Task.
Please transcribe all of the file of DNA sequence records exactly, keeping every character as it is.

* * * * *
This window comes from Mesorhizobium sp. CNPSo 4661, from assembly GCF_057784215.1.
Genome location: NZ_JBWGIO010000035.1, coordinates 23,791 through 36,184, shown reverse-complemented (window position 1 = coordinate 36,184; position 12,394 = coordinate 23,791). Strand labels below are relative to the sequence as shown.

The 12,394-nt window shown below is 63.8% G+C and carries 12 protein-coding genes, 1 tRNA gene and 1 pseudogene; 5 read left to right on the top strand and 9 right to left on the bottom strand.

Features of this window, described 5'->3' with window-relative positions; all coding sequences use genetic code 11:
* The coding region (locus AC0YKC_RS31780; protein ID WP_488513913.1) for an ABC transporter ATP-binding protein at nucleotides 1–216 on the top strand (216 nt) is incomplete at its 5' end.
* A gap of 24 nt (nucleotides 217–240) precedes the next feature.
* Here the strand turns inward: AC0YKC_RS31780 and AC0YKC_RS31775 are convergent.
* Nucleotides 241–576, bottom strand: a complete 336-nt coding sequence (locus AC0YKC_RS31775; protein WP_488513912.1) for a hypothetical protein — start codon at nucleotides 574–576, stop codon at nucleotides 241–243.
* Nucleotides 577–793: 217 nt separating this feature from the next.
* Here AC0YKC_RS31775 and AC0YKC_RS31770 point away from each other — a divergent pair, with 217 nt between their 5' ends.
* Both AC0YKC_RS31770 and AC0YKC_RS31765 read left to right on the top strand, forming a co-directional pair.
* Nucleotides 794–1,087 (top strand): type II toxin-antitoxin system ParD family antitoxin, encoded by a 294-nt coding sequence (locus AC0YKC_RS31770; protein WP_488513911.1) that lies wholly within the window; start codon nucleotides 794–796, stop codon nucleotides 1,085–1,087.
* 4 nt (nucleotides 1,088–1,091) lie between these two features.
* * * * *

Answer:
This window comes from Mesorhizobium sp. CNPSo 4661, from assembly GCF_057784215.1.
Genome location: NZ_JBWGIO010000035.1, coordinates 23,791 through 36,184, shown reverse-complemented (window position 1 = coordinate 36,184; position 12,394 = coordinate 23,791). Strand labels below are relative to the sequence as shown.

The 12,394-nt window shown below is 63.8% G+C and carries 12 protein-coding genes, 1 tRNA gene and 1 pseudogene; 5 read left to right on the top strand and 9 right to left on the bottom strand.

Features of this window, described 5'->3' with window-relative positions; all coding sequences use genetic code 11:
* The coding region (locus AC0YKC_RS31780; protein ID WP_488513913.1) for an ABC transporter ATP-binding protein at nucleotides 1–216 on the top strand (216 nt) is incomplete at its 5' end.
* A gap of 24 nt (nucleotides 217–240) precedes the next feature.
* Here the strand turns inward: AC0YKC_RS31780 and AC0YKC_RS31775 are convergent.
* Nucleotides 241–576, bottom strand: a complete 336-nt coding sequence (locus AC0YKC_RS31775; protein WP_488513912.1) for a hypothetical protein — start codon at nucleotides 574–576, stop codon at nucleotides 241–243.
* Nucleotides 577–793: 217 nt separating this feature from the next.
* Here AC0YKC_RS31775 and AC0YKC_RS31770 point away from each other — a divergent pair, with 217 nt between their 5' ends.
* Both AC0YKC_RS31770 and AC0YKC_RS31765 read left to right on the top strand, forming a co-directional pair.
* Nucleotides 794–1,087 (top strand): type II toxin-antitoxin system ParD family antitoxin, encoded by a 294-nt coding sequence (locus AC0YKC_RS31770; protein WP_488513911.1) that lies wholly within the window; start codon nucleotides 794–796, stop codon nucleotides 1,085–1,087.
* 4 nt (nucleotides 1,088–1,091) lie between these two features.